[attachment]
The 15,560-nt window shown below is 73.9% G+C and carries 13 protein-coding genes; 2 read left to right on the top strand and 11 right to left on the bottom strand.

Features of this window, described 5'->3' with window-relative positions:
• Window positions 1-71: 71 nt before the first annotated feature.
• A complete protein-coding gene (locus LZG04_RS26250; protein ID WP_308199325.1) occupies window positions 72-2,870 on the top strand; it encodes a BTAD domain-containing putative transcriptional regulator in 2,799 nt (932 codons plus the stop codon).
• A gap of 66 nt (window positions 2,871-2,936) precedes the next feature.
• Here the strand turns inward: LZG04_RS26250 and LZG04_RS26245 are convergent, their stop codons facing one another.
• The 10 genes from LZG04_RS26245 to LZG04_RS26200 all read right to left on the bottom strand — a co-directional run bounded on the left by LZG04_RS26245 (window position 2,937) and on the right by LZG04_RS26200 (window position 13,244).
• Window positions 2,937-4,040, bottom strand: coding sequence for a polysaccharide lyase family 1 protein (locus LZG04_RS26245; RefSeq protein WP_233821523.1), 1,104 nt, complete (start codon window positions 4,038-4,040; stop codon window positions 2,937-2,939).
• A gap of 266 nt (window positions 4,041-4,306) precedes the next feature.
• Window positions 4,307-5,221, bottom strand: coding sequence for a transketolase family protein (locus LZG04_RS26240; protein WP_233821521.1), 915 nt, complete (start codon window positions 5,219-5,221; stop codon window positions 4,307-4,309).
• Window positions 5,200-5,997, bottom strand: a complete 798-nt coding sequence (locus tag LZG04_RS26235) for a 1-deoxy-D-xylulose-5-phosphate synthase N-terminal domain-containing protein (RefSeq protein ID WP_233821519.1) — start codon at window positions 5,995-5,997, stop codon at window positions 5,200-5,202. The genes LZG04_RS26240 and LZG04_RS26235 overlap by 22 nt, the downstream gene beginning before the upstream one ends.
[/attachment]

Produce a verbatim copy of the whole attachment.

The 15,560-nt window shown below is 73.9% G+C and carries 13 protein-coding genes; 2 read left to right on the top strand and 11 right to left on the bottom strand.

Features of this window, described 5'->3' with window-relative positions:
• Window positions 1-71: 71 nt before the first annotated feature.
• A complete protein-coding gene (locus LZG04_RS26250; protein ID WP_308199325.1) occupies window positions 72-2,870 on the top strand; it encodes a BTAD domain-containing putative transcriptional regulator in 2,799 nt (932 codons plus the stop codon).
• A gap of 66 nt (window positions 2,871-2,936) precedes the next feature.
• Here the strand turns inward: LZG04_RS26250 and LZG04_RS26245 are convergent, their stop codons facing one another.
• The 10 genes from LZG04_RS26245 to LZG04_RS26200 all read right to left on the bottom strand — a co-directional run bounded on the left by LZG04_RS26245 (window position 2,937) and on the right by LZG04_RS26200 (window position 13,244).
• Window positions 2,937-4,040, bottom strand: coding sequence for a polysaccharide lyase family 1 protein (locus LZG04_RS26245; RefSeq protein WP_233821523.1), 1,104 nt, complete (start codon window positions 4,038-4,040; stop codon window positions 2,937-2,939).
• A gap of 266 nt (window positions 4,041-4,306) precedes the next feature.
• Window positions 4,307-5,221, bottom strand: coding sequence for a transketolase family protein (locus LZG04_RS26240; protein WP_233821521.1), 915 nt, complete (start codon window positions 5,219-5,221; stop codon window positions 4,307-4,309).
• Window positions 5,200-5,997, bottom strand: a complete 798-nt coding sequence (locus tag LZG04_RS26235) for a 1-deoxy-D-xylulose-5-phosphate synthase N-terminal domain-containing protein (RefSeq protein ID WP_233821519.1) — start codon at window positions 5,995-5,997, stop codon at window positions 5,200-5,202. The genes LZG04_RS26240 and LZG04_RS26235 overlap by 22 nt, the downstream gene beginning before the upstream one ends.